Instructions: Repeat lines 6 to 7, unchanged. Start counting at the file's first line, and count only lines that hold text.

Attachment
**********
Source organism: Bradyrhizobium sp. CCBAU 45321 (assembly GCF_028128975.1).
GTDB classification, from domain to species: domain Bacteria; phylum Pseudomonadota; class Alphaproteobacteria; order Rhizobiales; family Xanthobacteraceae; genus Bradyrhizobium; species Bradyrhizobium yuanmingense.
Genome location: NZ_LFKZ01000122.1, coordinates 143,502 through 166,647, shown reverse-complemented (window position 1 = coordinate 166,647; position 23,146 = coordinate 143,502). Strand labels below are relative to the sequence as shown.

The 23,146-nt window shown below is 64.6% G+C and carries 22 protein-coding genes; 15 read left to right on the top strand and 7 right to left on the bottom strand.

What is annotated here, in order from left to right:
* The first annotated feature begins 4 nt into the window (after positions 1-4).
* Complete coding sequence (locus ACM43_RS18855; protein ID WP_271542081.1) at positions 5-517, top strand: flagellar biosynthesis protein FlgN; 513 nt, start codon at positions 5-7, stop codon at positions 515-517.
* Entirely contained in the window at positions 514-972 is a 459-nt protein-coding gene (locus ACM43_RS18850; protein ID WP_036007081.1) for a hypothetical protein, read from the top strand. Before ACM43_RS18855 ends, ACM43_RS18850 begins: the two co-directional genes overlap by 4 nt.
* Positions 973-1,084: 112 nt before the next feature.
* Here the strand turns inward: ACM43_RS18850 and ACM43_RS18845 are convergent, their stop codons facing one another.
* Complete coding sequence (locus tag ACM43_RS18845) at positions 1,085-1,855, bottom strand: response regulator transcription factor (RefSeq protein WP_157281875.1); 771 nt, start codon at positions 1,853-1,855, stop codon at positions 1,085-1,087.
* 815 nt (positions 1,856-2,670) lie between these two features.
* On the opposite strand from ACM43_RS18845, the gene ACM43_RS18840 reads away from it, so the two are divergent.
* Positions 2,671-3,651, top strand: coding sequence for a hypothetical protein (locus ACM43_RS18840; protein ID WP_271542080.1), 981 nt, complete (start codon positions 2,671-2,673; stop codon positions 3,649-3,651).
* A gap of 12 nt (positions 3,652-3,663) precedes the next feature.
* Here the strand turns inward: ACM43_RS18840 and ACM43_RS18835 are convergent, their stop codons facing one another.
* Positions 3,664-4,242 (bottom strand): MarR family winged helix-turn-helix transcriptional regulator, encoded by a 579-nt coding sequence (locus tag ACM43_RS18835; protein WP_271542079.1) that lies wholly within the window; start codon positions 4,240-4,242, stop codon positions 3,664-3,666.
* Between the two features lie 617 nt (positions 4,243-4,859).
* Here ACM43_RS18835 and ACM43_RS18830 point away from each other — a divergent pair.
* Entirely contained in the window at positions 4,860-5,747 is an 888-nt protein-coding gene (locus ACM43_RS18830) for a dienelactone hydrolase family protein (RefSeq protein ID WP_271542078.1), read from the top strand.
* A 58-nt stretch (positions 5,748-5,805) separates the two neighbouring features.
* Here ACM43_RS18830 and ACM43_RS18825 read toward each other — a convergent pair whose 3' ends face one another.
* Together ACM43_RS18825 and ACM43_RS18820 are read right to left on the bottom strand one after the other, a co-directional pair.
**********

* The first annotated feature begins 4 nt into the window (after positions 1-4).
* Complete coding sequence (locus ACM43_RS18855; protein ID WP_271542081.1) at positions 5-517, top strand: flagellar biosynthesis protein FlgN; 513 nt, start codon at positions 5-7, stop codon at positions 515-517.